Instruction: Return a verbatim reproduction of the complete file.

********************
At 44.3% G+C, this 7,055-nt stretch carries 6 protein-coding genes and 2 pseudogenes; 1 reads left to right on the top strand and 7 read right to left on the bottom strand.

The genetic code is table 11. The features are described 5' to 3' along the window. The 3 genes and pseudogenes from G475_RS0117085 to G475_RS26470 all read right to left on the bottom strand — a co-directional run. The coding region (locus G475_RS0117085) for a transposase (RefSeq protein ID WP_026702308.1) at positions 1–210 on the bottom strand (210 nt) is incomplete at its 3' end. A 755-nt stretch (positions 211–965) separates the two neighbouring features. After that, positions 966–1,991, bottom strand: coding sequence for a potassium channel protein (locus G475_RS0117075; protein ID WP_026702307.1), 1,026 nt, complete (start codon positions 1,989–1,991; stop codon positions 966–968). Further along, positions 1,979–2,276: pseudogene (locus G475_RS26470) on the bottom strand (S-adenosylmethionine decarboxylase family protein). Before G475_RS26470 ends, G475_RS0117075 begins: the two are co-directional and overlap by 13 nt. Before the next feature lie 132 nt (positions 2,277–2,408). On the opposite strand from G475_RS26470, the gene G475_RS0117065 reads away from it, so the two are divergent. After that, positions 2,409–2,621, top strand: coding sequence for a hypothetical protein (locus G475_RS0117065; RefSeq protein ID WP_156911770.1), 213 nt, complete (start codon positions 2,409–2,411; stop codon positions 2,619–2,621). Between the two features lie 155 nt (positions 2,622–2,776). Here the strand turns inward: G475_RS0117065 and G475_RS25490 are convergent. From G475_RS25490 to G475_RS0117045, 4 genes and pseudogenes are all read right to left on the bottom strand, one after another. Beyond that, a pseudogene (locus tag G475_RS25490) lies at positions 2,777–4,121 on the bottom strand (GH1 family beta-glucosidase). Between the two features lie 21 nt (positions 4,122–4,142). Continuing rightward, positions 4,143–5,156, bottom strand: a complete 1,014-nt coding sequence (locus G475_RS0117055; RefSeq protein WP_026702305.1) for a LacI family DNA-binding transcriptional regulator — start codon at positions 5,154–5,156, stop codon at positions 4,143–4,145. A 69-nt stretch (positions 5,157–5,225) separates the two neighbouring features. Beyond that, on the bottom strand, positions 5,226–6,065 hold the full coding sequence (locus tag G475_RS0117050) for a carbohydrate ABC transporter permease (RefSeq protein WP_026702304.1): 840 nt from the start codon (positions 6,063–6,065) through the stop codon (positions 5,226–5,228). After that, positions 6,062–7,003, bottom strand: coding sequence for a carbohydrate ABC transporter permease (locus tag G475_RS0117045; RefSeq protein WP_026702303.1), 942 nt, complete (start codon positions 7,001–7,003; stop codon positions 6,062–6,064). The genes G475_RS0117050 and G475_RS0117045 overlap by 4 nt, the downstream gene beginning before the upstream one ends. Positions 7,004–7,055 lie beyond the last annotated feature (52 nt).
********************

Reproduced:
At 44.3% G+C, this 7,055-nt stretch carries 6 protein-coding genes and 2 pseudogenes; 1 reads left to right on the top strand and 7 read right to left on the bottom strand.

The genetic code is table 11. The features are described 5' to 3' along the window. The 3 genes and pseudogenes from G475_RS0117085 to G475_RS26470 all read right to left on the bottom strand — a co-directional run. The coding region (locus G475_RS0117085) for a transposase (RefSeq protein ID WP_026702308.1) at positions 1–210 on the bottom strand (210 nt) is incomplete at its 3' end. A 755-nt stretch (positions 211–965) separates the two neighbouring features. After that, positions 966–1,991, bottom strand: coding sequence for a potassium channel protein (locus G475_RS0117075; protein ID WP_026702307.1), 1,026 nt, complete (start codon positions 1,989–1,991; stop codon positions 966–968). Further along, positions 1,979–2,276: pseudogene (locus G475_RS26470) on the bottom strand (S-adenosylmethionine decarboxylase family protein). Before G475_RS26470 ends, G475_RS0117075 begins: the two are co-directional and overlap by 13 nt. Before the next feature lie 132 nt (positions 2,277–2,408). On the opposite strand from G475_RS26470, the gene G475_RS0117065 reads away from it, so the two are divergent. After that, positions 2,409–2,621, top strand: coding sequence for a hypothetical protein (locus G475_RS0117065; RefSeq protein ID WP_156911770.1), 213 nt, complete (start codon positions 2,409–2,411; stop codon positions 2,619–2,621). Between the two features lie 155 nt (positions 2,622–2,776). Here the strand turns inward: G475_RS0117065 and G475_RS25490 are convergent. From G475_RS25490 to G475_RS0117045, 4 genes and pseudogenes are all read right to left on the bottom strand, one after another. Beyond that, a pseudogene (locus tag G475_RS25490) lies at positions 2,777–4,121 on the bottom strand (GH1 family beta-glucosidase). Between the two features lie 21 nt (positions 4,122–4,142). Continuing rightward, positions 4,143–5,156, bottom strand: a complete 1,014-nt coding sequence (locus G475_RS0117055; RefSeq protein WP_026702305.1) for a LacI family DNA-binding transcriptional regulator — start codon at positions 5,154–5,156, stop codon at positions 4,143–4,145. A 69-nt stretch (positions 5,157–5,225) separates the two neighbouring features. Beyond that, on the bottom strand, positions 5,226–6,065 hold the full coding sequence (locus tag G475_RS0117050) for a carbohydrate ABC transporter permease (RefSeq protein WP_026702304.1): 840 nt from the start codon (positions 6,063–6,065) through the stop codon (positions 5,226–5,228). After that, positions 6,062–7,003, bottom strand: coding sequence for a carbohydrate ABC transporter permease (locus tag G475_RS0117045; RefSeq protein WP_026702303.1), 942 nt, complete (start codon positions 7,001–7,003; stop codon positions 6,062–6,064). The genes G475_RS0117050 and G475_RS0117045 overlap by 4 nt, the downstream gene beginning before the upstream one ends. Positions 7,004–7,055 lie beyond the last annotated feature (52 nt).